When looking to learn real estate investing techniques it can be difficult to know where to start. There are many different real estate investment strategies, real estate investment theories and they all have a role to play. Many people have differing opinions on the value of practical and theoretical experience with regards to real estate investing. The truth is that one very rarely works without the other.
Theoretical real estate investment
As they say “past performance is no guarantee of future results”. However, once you start to look at the theoretical side of real estate investment you will see that history does repeat itself time and time again. Looking back at historic real estate investment trends is extremely helpful, very educational. It can sometimes indicate the short, medium or long-term direction of a local, national of even international real estate market. Does this work every time?
If we look back at the 2008 US sub-prime market crash one of the main problems was the fact it was in many ways unprecedented. The last crash with any similarities occurred back in the deep depression of the 1930s. What very quickly became evident was the fact that the crash in the 1930s would not necessarily give as any indicators as to the potential recovery time of the 2008 crash. As a consequence, governments struggled to find a solution; central banks simply poured good money after bad into the system and more than a decade later government budgets are still struggling.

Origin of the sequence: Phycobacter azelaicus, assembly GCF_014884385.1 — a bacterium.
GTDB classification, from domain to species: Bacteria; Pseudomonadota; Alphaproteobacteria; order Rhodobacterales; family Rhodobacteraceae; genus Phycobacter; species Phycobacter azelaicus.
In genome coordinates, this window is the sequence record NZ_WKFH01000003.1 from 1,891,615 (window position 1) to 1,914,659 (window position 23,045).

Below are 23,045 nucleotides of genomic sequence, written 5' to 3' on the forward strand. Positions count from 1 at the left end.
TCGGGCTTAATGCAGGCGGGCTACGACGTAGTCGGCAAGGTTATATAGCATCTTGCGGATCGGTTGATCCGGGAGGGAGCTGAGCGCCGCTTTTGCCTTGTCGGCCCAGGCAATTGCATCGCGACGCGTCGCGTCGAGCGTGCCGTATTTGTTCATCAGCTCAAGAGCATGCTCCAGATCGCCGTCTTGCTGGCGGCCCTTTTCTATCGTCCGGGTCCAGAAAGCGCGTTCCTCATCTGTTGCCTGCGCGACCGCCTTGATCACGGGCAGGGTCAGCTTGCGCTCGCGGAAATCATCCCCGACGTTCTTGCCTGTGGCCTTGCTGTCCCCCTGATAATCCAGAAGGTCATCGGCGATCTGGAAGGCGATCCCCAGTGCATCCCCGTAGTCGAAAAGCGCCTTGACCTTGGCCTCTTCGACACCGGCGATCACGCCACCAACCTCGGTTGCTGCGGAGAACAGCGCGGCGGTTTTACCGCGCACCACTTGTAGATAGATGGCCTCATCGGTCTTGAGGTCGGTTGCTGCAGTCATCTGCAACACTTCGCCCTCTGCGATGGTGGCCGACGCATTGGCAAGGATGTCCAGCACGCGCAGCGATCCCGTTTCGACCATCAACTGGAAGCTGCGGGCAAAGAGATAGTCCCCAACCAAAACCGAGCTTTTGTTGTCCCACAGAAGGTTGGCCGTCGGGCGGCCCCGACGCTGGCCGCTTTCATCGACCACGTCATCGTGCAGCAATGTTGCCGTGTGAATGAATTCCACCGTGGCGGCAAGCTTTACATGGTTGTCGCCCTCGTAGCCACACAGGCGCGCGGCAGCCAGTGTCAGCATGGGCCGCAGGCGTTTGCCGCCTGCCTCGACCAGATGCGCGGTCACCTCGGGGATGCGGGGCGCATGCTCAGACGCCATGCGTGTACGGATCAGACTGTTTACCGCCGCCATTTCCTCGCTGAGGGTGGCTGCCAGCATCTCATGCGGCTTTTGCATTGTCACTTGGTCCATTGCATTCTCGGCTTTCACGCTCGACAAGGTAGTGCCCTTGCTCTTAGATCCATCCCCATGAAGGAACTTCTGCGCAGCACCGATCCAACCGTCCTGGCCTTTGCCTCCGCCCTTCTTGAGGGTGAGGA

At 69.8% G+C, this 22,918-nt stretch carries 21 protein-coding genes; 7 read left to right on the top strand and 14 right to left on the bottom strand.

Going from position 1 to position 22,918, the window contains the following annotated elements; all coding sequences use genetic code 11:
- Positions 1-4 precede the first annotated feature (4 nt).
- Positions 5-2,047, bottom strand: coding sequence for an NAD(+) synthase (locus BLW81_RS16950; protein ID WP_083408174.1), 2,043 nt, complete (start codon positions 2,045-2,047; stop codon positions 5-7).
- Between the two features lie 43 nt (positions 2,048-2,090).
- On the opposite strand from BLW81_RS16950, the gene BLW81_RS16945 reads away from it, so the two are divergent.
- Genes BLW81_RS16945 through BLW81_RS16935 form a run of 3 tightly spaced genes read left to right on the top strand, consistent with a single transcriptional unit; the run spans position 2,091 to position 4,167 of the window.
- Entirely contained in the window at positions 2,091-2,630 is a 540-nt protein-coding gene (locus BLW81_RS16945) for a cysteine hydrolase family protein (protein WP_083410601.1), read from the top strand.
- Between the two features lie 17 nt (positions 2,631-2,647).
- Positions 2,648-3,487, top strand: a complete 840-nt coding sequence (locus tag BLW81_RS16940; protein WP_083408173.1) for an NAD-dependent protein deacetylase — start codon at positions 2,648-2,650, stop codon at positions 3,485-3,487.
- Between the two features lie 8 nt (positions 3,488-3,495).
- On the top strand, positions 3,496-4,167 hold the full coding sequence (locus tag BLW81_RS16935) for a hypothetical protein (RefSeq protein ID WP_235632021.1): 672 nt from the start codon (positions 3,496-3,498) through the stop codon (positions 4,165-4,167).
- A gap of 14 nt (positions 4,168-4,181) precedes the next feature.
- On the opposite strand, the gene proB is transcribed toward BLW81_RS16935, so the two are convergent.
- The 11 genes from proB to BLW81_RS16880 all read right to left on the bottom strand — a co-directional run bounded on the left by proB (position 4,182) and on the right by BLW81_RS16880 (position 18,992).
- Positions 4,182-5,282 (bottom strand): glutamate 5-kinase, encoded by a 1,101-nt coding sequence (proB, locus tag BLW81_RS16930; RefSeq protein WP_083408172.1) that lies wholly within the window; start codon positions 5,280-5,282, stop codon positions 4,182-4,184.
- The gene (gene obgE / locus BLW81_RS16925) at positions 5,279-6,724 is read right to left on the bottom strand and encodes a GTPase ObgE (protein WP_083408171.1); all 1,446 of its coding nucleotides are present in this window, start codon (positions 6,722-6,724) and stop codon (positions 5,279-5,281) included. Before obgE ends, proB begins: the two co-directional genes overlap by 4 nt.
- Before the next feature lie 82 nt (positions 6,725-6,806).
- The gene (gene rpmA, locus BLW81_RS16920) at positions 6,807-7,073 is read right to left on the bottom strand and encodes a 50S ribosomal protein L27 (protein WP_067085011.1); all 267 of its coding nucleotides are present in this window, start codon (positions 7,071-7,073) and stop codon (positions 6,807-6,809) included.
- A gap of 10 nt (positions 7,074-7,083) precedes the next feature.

So, while there is a value to theoretical real estate investment, it does not always give us the answers.
Practical real estate investment
In a similar fashion to applying for a new job, many people place a great emphasis on practical experience as opposed to theoretical experience. Again, in reality they both have a place but opinions can vary widely.
One of the main benefits of practical real estate investment experience is the fact that you feel the emotions, you need to make a decision and it is your money at risk. Running facts and figures through a formula to work out theoretical returns is easy. The difference comes when you are investing real money, your money. One problem that many real estate investors face is that of knowing when to take a profit and when to cut their losses.
In the early days there can be a rush to bank your first profit when there may be potential for further profit in the longer term. On the flipside, egos can often get in the way when you are losing money on a property investment. When do you take a loss? Will it recover in the longer term? In many ways it is easier to take profit than it is to take a loss and effectively admit defeat.
That said there will never be a time when it is wrong to take a profit. If all of your investment deals were profitable then you would do very well in the long term!